How Trump compares with Obama so far on jobs

U.S. unemployment rate falls to 16-year low
U.S. unemployment rate falls to 16-year low

President Donald Trump loves to talk about creating jobs, and now has more than a million jobs to point to.

With July's jobs report, employers have added a total of 1,074,000 jobs during Trump's first six full months in office.

That essentially matches the 1,084,000 jobs created during President Barack Obama's last six months in office. Both round to 1.1 million, and the 10,000 difference is well within the margin of error of the Labor Department estimate.

Of course, Trump's six-month record is far better than Obama's first six months, when 3.4 million jobs were lost. That's because Obama was sworn in during the worst economic downturn since the Great Depression, when the economy was hemorrhaging jobs.

Related: Milestone for Trump: 1 million new jobs in six months

By contrast, Obama handed Trump an economy that was close to what economists consider full employment. The unemployment rate on Inauguration Day was 4.8%, and it has fallen since then, to 4.3% in July.

At full employment, businesses have an extremely difficult time finding available, qualified workers to fill job openings.

In fact, if Obama left a problem for Trump, it wasn't that the economy was too weak -- it was that the labor market was almost too strong. Employers may well be hiring faster if they weren't having so much trouble finding the workers they need.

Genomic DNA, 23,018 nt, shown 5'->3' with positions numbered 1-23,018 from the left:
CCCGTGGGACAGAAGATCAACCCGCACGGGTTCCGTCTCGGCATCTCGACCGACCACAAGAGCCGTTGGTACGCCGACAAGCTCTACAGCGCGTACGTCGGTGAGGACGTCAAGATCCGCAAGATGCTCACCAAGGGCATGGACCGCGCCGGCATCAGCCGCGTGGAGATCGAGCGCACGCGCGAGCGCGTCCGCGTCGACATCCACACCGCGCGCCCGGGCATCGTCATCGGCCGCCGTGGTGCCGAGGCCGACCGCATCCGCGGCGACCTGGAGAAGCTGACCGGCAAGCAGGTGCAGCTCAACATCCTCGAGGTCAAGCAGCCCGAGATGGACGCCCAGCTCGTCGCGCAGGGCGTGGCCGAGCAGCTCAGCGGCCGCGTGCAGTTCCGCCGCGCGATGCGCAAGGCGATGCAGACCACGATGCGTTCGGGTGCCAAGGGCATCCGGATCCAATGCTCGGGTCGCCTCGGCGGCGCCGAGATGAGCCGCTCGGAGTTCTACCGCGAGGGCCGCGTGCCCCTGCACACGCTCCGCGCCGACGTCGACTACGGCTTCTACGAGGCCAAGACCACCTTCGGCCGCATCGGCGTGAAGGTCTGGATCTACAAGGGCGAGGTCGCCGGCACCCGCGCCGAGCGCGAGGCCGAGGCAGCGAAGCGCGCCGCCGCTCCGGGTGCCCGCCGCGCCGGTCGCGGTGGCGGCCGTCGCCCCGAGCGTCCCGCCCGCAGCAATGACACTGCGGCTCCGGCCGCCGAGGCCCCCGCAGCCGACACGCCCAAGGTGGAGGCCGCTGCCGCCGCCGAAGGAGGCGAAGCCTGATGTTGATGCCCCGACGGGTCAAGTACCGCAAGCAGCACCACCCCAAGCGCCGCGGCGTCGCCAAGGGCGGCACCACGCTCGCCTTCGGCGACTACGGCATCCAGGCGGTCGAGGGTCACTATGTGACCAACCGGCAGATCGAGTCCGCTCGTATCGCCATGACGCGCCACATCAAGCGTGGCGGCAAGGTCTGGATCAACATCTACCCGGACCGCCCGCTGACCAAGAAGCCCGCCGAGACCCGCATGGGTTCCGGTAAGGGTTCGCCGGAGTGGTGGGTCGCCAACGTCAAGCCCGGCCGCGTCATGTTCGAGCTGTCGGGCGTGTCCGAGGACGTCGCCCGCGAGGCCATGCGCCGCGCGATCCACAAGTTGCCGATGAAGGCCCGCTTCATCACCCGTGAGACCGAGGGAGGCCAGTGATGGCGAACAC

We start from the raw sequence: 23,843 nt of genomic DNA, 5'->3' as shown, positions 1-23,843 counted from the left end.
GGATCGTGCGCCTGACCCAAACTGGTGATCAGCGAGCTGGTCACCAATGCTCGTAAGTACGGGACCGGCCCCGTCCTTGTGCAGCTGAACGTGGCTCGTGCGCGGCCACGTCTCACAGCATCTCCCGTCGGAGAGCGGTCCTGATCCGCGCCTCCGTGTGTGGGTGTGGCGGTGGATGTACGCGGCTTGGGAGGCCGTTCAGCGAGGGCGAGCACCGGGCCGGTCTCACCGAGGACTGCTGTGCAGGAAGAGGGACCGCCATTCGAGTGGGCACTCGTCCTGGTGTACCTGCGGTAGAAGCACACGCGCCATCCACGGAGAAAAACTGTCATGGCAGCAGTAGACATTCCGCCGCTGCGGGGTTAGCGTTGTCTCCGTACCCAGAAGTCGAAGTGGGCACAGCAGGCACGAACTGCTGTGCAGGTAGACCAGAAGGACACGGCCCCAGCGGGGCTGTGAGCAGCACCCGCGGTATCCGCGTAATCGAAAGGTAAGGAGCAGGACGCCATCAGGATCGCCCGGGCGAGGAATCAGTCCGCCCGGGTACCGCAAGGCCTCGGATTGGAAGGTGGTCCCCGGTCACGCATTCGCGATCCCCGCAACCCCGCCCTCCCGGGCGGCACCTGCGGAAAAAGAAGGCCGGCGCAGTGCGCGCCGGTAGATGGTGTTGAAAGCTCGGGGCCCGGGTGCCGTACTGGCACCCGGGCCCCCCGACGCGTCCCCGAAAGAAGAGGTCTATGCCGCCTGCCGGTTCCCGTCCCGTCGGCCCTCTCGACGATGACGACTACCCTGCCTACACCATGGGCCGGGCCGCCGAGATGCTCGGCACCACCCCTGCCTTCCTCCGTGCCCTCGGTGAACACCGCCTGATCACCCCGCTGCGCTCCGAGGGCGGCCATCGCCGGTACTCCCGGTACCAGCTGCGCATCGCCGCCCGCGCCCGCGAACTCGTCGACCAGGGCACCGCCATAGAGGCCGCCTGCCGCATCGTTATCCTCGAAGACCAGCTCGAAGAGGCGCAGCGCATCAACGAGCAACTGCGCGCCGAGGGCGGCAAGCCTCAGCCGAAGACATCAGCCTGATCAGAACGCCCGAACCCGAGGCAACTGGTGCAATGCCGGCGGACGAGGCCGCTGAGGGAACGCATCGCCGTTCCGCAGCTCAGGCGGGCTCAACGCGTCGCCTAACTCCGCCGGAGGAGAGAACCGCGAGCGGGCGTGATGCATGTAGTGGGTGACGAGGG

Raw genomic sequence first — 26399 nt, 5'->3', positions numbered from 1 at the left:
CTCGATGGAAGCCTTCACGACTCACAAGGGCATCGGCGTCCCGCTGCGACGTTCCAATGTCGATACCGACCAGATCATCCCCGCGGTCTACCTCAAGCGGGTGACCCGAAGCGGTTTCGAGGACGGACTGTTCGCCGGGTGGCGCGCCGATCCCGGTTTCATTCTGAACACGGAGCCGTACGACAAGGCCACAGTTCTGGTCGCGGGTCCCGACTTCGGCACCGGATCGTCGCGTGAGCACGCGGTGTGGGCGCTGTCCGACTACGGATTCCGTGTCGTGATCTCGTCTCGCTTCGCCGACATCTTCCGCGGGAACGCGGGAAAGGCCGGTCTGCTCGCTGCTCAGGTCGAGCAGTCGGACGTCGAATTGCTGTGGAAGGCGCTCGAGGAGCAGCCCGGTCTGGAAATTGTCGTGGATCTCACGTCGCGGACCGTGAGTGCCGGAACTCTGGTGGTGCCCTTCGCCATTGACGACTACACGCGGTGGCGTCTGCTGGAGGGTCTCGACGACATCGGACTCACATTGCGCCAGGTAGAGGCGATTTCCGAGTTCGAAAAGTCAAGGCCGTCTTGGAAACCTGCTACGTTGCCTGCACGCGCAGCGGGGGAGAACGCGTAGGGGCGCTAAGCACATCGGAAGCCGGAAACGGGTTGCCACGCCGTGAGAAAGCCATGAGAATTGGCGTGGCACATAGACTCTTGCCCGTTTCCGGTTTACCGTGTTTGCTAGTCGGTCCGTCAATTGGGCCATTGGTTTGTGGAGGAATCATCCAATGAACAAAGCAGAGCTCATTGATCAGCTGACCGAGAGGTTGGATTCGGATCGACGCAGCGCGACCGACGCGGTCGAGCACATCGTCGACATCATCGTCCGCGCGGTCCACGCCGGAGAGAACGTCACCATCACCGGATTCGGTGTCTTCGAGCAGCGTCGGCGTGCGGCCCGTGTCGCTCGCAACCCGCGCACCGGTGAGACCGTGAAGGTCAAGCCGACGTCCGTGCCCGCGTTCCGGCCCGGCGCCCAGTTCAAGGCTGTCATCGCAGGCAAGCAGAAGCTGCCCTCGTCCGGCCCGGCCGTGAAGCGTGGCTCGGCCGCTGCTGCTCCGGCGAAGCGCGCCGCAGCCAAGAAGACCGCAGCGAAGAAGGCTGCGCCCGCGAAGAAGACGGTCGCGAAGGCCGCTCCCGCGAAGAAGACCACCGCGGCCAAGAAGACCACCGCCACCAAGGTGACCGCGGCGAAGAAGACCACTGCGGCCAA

Related: The CNNMoney Trump Jobs Tracker

The most recent Labor Department data shows there were 5.7 million unfilled job openings -- close to the record number since it started keeping track in 2000.

The odds have become much better for people looking for work. Nearly twice as many people are quitting jobs as are being laid off or fired -- a sign of a strong labor market.

Trump's record of 1.1 million jobs in six months is less than the 1.2 million added during the same period a year ago under Obama. It essentially matches the first six months of Obama's second term, when 1.1 million jobs were added.

Related: Is the unemployment rate too low?

The economy lost 515,000 jobs during the first six months of George W. Bush's tenure, in 2001, when the country was falling into a recession. But by the first six months of his second term, employers added 1.5 million jobs, outpacing Trump's six-month total.

President Bill Clinton's six-month totals were 1.3 million jobs added in his first term (in 1993) and 1.7 million in his second term (in 1997).

Trump's figures could still improve: The readings for June and July are still preliminary, and other months could be revised, too.

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